Shrimp ‘n’ Grits

Our food educator dishes out a southern classic.

Throughout my life I have lived in many places, and in each place I have always tried to connect with the culture, especially through the food. 

I was born in New Mexico and the southwest is in my bones—my all-time favorite meal, one that just feels like home, is pork tamales and pasole.  But there are more.  I can still taste my first fish taco, California orange, and fresh cilantro from my time in San Diego.  Pennsylvania introduced me to pork and sauerkraut, proper cheesesteaks and dippy eggs. In Delaware there was Grotto’s pizza and chicken n’ dumplings. In Africa I was introduced to the staple la pate (translation “dough”—made from very finely milled corn) and a number of sauces.  My favorite was a sauce made from okra, onions and garlic macerated by hand and stone into this green, oozy sauce—which I lovingly called snot sauce. Here in New Hampshire I have discovered lobster, fresh horseradish, cider donuts, and of course, real maple syrup.

But down south is where there is food I resonate with the most.  I fondly remember making my first pot of collard greens (a story for another time), discovering real Carolina barbecue (with slaw of course),  the wonders of a true chicken biscuit, and of course my favorite, a southern classic … shrimp ‘n’ grits.

I had my very first plate of this enchanting dish at Hominy Grill in Charleston, SC.  From the first bite I was instantly in love.  It was one of those dishes that you want to both savor every bite and scarf down at the same time. It was overwhelming.  I found myself unconsciously audibly “umming.” 

In reality, much that feeling was wrapped up in all of the sensations of that trip.  Regardless, shrimp ‘n’ grits deserves the accolades of a delectable cultural dish from the low-country—a true taste of the south. I was honored to share this with a group of students the other night, and now to share the basic* recipe with you.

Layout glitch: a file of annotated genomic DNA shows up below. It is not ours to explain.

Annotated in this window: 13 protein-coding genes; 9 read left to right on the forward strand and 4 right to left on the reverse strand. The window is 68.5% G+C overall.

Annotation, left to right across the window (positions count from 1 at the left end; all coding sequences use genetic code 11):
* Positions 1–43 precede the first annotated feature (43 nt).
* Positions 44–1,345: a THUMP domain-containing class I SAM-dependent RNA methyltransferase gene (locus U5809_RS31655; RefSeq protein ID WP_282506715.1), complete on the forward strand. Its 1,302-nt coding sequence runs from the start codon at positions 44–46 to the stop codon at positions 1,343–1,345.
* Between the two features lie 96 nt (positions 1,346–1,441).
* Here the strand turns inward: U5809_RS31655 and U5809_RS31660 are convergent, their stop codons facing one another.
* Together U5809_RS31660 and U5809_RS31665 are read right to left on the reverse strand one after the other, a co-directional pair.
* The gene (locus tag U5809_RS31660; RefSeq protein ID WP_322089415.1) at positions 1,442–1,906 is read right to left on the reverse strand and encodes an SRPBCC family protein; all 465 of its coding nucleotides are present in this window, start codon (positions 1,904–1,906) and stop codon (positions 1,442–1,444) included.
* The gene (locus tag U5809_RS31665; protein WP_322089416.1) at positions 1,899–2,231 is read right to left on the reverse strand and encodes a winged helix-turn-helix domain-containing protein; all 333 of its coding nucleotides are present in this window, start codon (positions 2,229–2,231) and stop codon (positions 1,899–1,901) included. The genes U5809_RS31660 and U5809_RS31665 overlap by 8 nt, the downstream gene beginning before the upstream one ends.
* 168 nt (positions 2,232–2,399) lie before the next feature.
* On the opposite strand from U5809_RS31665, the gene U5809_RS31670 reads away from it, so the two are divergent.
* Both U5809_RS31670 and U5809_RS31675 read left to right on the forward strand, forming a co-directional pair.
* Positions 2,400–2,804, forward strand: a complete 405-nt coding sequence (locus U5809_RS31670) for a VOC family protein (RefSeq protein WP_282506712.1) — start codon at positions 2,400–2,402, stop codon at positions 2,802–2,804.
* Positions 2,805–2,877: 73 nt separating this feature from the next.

*There are dozens of versions of Shrimp ‘n’ Grits.  Practically every chef down south has their own version or twist. My advice is always to learn the basic recipe then have fun with it—get creative.  Use the flavors you love and you can’t go wrong.  Happy Cooking!

Southern Shrimp ‘n’ Grits

Prep time:  15 min
Total Time:  40 min
Yield: 6 servings

Ingredients

For the Grits:
2 cups chicken Stock
2 cups milk
1 cup stone-ground white grits
1 teaspoon kosher salt
2 cups finely shredded white  cheddar cheese

For the Shrimp:
2 slices thick cut bacon , but into small strips
½ teaspoon kosher salt
½ teaspoon freshly ground black pepper
½ teaspoon cayenne
1 ½ pounds medium shrimp, peeled and deveined
6 green onions, thinly sliced, white and green parts separated
2 cloves garlic, thinly sliced
1 cup chicken stock
1 teaspoon hot sauce or more to taste
4 tablespoons unsalted butter, softened
2 tablespoons all-purpose flour
2 tablespoons fresh lemon juice

Directions

For the Grits:
In a large saucepan, combine the stock and milk and bring to a boil.  In a steady, gradual stream, add the grits, stirring consistently. Add the salt and continue stirring until the liquid returns to a boil.  Reduce the heat to low, stirring regularly but not consistently, for 20 -25 minutes. When the grits start to thicken, they’ll gurgle and spurt, and they will be molten hot, so make sure you use a long handle spoon.  Remove from heat, and cool a spoonful to taste.  If the grit is done, you are ready to stir in the cheese, then cover and set aside in a warm place.

For the Shrimp:
Cook the bacon in a large skillet over medium heat until crisp.  Remove with a slotted spoon to a paper towel-lined plate, leaving the grease in the pan.

Mix together the salt, pepper and cayenne and use it to season the shrimp.  Ass the shrimp to the pan and sauté for about 1 minute, then flip and sauté for another minute, until opaque.  Remove to a plate.  Add the green onion whites and the garlic to the pan and cook for a minutes.  Add the stock and hot sauce and bring to a boil.

Meanwhile in a small bowl, mix together the butter and flour.  When the stock comes to a boil, take the pan off the heat, add butter/flour mixture, and whisk to incorporate.  Put the pan back over the heat and stir until the sauce thickens.  Add the shrimp to the pan and simmer for 2 minutes, then add the lemon juice.  Stir through and remove from the heat. 

Serve the shrimp over the grits, garnishing with the crisped bacon and onion greens.

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Lindsay Smith

Lindsay Smith

Lindsay Smith is the Co-op's Food Educator. Contact her at lindsaysmith@coopfoodstore.com.
Lindsay Smith

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